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J Clin Endocrinol Metab. 2019 Aug 8. pii: jc.2019-00665. doi: 10.1210/jc.2019-00665. [Epub ahead of print]

Bones and Joints: The Effects of Cannabinoids on the Skeleton.

Author information

1
University of Colorado School of Medicine.
2
Children's Hospital of Philadelphia.

Abstract

This paper reviews the endocannabinoid system and focuses on the role of endocannabinoids in bone metabolism and their potential use in the management of conditions associated with bone loss.

CONTEXT:

The endocannabinoid system uses tissue-specific lipid ligands and G protein-coupled transmembrane receptors to regulate neurological, metabolic, and immune responses. Recent studies demonstrate that the endocannabinoid system influences bone metabolism. With the increasing use of endocannabinoid mimetics, e.g. tetrahydrocannabinol (THC) and cannabidiol (CBD), endocannabinoids' involvement in bone growth and remodeling has become clinically relevant.

EVIDENCE ACQUISITION:

This literature review is based upon a search of Pubmed and Google Scholar databases, as of June 2019, for all English-language publications relating to cannabinoids and bone. We evaluated retrieved articles for relevance, experimental design, data acquisition, statistical analysis, and conclusions.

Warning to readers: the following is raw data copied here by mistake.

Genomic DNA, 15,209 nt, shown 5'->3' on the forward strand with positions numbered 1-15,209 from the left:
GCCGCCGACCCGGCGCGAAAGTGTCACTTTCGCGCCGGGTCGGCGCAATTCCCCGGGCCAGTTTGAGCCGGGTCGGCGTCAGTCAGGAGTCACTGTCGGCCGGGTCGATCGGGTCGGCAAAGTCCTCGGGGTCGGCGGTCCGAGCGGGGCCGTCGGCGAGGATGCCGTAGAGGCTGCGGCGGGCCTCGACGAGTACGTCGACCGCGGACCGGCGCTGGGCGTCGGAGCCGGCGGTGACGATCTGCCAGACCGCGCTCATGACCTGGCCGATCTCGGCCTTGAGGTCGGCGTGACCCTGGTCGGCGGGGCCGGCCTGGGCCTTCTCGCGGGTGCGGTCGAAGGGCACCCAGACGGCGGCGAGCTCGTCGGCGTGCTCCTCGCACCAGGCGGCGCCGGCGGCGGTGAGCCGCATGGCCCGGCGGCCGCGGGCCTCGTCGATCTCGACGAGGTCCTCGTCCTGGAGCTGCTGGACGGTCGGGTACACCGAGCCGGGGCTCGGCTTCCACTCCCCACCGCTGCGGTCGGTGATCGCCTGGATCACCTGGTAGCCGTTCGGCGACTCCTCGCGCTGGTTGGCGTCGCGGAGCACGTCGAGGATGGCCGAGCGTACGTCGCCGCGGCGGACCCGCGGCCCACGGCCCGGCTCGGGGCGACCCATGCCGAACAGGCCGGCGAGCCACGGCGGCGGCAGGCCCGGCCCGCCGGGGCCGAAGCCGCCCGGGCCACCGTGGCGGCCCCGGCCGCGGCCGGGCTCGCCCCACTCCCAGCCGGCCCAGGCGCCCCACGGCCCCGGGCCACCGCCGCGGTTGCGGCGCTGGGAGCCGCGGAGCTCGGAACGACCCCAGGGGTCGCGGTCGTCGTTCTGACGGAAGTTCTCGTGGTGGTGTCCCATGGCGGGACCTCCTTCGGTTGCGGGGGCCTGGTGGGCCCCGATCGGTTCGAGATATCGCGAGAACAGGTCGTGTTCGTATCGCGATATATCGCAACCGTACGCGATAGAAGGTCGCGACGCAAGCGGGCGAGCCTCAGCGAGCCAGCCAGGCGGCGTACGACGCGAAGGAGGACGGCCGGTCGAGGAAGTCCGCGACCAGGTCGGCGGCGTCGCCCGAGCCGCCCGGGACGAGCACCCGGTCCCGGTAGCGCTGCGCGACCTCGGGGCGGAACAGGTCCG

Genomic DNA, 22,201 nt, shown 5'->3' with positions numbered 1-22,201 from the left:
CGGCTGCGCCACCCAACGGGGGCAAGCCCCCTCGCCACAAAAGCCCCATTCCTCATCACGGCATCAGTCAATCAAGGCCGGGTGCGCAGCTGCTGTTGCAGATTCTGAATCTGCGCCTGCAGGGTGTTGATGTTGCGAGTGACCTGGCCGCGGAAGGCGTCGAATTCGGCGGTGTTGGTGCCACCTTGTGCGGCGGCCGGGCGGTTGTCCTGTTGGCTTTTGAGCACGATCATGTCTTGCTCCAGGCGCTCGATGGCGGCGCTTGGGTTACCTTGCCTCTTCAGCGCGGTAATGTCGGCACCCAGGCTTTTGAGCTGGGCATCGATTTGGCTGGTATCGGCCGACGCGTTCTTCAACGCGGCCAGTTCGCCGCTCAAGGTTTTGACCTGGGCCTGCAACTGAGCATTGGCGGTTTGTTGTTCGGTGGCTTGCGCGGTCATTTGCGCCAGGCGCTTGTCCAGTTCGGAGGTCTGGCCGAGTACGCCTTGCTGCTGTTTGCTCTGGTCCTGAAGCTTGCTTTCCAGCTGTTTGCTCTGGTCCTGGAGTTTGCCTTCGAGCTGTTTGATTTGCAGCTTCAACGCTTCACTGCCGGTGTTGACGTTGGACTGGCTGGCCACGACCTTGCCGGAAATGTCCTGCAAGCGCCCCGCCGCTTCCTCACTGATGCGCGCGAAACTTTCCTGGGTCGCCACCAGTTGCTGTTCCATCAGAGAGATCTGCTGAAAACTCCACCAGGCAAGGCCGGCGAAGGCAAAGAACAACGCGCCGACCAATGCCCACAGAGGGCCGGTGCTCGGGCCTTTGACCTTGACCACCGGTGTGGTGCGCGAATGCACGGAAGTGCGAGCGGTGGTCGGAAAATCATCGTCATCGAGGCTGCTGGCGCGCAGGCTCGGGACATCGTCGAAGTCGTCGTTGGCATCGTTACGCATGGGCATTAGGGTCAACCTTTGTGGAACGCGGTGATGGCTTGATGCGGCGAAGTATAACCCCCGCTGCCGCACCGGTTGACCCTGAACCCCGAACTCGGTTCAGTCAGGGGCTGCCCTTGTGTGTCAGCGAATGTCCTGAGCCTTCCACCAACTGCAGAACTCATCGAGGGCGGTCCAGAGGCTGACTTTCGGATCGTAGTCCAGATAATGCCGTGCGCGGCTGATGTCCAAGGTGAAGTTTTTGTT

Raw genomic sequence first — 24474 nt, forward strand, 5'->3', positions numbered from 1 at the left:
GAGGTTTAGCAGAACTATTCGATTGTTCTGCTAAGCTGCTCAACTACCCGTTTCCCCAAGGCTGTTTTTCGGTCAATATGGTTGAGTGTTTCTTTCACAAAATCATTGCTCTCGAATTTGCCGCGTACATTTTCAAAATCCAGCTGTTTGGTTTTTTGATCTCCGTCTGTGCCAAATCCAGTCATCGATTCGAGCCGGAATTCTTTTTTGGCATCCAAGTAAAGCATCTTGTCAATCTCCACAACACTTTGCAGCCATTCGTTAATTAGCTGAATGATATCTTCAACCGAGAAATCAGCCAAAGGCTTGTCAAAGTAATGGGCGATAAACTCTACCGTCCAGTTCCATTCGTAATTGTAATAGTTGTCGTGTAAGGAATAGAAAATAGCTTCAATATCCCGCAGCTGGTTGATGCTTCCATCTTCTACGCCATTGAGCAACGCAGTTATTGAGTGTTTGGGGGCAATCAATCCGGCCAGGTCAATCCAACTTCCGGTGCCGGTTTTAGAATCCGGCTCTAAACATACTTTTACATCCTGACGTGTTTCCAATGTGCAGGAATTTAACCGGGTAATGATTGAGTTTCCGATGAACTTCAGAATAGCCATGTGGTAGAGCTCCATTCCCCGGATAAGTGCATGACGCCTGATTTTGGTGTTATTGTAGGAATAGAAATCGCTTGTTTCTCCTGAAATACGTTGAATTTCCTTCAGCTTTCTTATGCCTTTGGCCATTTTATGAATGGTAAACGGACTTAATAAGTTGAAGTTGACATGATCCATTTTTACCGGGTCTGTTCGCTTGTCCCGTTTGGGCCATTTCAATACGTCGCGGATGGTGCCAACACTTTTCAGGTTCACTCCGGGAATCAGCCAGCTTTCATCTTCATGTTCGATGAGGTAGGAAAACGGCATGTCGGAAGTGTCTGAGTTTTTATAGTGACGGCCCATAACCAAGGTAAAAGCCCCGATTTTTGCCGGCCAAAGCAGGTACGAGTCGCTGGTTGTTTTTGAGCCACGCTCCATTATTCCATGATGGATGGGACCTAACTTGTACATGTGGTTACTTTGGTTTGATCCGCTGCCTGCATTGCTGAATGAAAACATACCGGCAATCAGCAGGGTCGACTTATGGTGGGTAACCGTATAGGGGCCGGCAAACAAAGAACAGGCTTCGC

EVIDENCE SYNTHESIS:

Preclinical studies establish a role for endocannabinoids in bone metabolism. These studies yield complex and often contradictory results attributed to differences in the specific experimental model examined. Studies using human cells or subjects are limited.

CONCLUSIONS:

In vitro and animal models document that endocannabinoids participate in bone biology. The relevance of these observations to humans is not clear. The increasing chronic use of medical and recreational cannabis underscores the need to better understand the role of endocannabinoids in human bone metabolism. Moreover, it is important to evaluate the role of endocannabinoids as a therapeutic target to prevent and treat disorders associated with bone loss.

PMID:
31393556
DOI:
10.1210/jc.2019-00665

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